Post from: MAPpingCompanySuccess
It is useful to occasionally take the time to understand the origins and path of something that is truly shocking—or should be—and the role culture plays in it.
The worst first: San Bruno, California 2010 where a gas line in exploded killing eight people, destroying 38 homes and causing significant additional damage. According to employees, there was “…a pervasive corporate culture where employees were discouraged from reporting safety problems and feared retaliation if they did.“ If what employees say is true, and evidence is mounting that it is, management at PG&E should be thankful they aren’t in England where they would probably be charged with corporate manslaughter.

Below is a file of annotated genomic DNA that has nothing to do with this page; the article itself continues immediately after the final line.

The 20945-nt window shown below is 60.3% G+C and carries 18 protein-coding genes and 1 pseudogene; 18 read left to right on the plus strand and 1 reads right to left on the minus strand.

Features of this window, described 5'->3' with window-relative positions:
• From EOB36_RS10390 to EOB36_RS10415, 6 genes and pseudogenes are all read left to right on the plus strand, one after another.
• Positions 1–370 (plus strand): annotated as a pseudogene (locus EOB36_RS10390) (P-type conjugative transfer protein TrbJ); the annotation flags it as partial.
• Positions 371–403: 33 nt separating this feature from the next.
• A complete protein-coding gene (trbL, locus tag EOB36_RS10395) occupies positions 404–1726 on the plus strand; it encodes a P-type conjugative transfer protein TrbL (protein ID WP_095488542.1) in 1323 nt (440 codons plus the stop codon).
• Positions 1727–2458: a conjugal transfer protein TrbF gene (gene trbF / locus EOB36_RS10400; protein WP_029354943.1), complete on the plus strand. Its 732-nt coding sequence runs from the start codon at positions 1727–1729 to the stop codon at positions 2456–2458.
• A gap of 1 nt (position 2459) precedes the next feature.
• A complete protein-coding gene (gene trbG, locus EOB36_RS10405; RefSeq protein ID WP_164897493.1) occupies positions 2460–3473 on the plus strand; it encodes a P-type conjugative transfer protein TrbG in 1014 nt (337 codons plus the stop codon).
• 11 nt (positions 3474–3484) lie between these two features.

There is no penalty for maiming or killing careers and corporations. In fact, the guilty parties are often rewarded with copious amounts of cash, stock and other goodies. Such is the case of Jeff Kindler, ex CEO of Pfizer, the world’s largest pharmaceutical company, and Mary McLeod, his hand-picked head of HR. Together they trashed a powerful culture and brought Pfizer to its knees. Although Kindler was fired, his “exit package of $16 million in cash and stock, another $6.9 million in retirement benefits, and various other forms of stock compensation” makes you wonder what a hero would receive upon leaving. Fortune’s in-depth story is fascinating reading for workers and a powerful lesson for anyone in a management role, no matter the level.
Finally, an excellent analysis of the challenges faced and solutions used by Jamie Oliver when he found that he had to change a community’s culture before it would change its eating habits (documented on Jamie Oliver’s Food Revolution) as applied to changing corporate culture.
Flickr image credit: http://www.flickr.com/photos/pedroelcarvalho/2812091311/